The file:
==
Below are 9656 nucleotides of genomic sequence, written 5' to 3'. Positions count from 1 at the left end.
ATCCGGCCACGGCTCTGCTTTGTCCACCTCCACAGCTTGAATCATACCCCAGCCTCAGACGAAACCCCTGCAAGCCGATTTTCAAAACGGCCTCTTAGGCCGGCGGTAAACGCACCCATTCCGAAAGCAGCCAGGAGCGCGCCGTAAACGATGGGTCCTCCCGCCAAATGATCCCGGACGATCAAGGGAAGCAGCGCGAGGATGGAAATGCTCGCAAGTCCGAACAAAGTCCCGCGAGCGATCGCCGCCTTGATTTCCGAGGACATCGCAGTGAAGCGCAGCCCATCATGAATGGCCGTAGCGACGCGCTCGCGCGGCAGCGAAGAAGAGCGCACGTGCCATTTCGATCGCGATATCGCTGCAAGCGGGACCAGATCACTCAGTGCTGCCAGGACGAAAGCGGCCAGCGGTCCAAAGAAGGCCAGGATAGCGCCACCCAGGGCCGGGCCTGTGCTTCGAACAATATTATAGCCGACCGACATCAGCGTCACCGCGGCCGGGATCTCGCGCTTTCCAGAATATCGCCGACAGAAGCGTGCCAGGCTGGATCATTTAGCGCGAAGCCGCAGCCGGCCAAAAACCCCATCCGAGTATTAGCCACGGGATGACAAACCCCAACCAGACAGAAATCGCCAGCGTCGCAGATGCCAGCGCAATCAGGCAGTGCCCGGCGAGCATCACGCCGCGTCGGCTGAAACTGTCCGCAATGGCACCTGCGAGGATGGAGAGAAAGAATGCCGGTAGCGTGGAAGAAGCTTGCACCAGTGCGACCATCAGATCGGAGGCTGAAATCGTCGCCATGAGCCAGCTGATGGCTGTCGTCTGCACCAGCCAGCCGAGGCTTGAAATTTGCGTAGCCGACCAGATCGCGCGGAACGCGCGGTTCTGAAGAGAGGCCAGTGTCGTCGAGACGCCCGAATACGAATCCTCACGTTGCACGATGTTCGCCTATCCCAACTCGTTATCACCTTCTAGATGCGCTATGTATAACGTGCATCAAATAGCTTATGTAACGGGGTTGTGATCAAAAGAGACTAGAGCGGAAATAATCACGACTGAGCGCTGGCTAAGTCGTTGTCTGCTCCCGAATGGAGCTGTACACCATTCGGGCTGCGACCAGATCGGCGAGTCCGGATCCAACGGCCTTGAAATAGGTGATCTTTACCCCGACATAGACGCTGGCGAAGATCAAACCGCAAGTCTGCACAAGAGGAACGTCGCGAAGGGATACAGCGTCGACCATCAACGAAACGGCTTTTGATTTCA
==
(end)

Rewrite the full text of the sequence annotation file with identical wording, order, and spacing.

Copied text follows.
Below are 9656 nucleotides of genomic sequence, written 5' to 3'. Positions count from 1 at the left end.
ATCCGGCCACGGCTCTGCTTTGTCCACCTCCACAGCTTGAATCATACCCCAGCCTCAGACGAAACCCCTGCAAGCCGATTTTCAAAACGGCCTCTTAGGCCGGCGGTAAACGCACCCATTCCGAAAGCAGCCAGGAGCGCGCCGTAAACGATGGGTCCTCCCGCCAAATGATCCCGGACGATCAAGGGAAGCAGCGCGAGGATGGAAATGCTCGCAAGTCCGAACAAAGTCCCGCGAGCGATCGCCGCCTTGATTTCCGAGGACATCGCAGTGAAGCGCAGCCCATCATGAATGGCCGTAGCGACGCGCTCGCGCGGCAGCGAAGAAGAGCGCACGTGCCATTTCGATCGCGATATCGCTGCAAGCGGGACCAGATCACTCAGTGCTGCCAGGACGAAAGCGGCCAGCGGTCCAAAGAAGGCCAGGATAGCGCCACCCAGGGCCGGGCCTGTGCTTCGAACAATATTATAGCCGACCGACATCAGCGTCACCGCGGCCGGGATCTCGCGCTTTCCAGAATATCGCCGACAGAAGCGTGCCAGGCTGGATCATTTAGCGCGAAGCCGCAGCCGGCCAAAAACCCCATCCGAGTATTAGCCACGGGATGACAAACCCCAACCAGACAGAAATCGCCAGCGTCGCAGATGCCAGCGCAATCAGGCAGTGCCCGGCGAGCATCACGCCGCGTCGGCTGAAACTGTCCGCAATGGCACCTGCGAGGATGGAGAGAAAGAATGCCGGTAGCGTGGAAGAAGCTTGCACCAGTGCGACCATCAGATCGGAGGCTGAAATCGTCGCCATGAGCCAGCTGATGGCTGTCGTCTGCACCAGCCAGCCGAGGCTTGAAATTTGCGTAGCCGACCAGATCGCGCGGAACGCGCGGTTCTGAAGAGAGGCCAGTGTCGTCGAGACGCCCGAATACGAATCCTCACGTTGCACGATGTTCGCCTATCCCAACTCGTTATCACCTTCTAGATGCGCTATGTATAACGTGCATCAAATAGCTTATGTAACGGGGTTGTGATCAAAAGAGACTAGAGCGGAAATAATCACGACTGAGCGCTGGCTAAGTCGTTGTCTGCTCCCGAATGGAGCTGTACACCATTCGGGCTGCGACCAGATCGGCGAGTCCGGATCCAACGGCCTTGAAATAGGTGATCTTTACCCCGACATAGACGCTGGCGAAGATCAAACCGCAAGTCTGCACAAGAGGAACGTCGCGAAGGGATACAGCGTCGACCATCAACGAAACGGCTTTTGATTTCA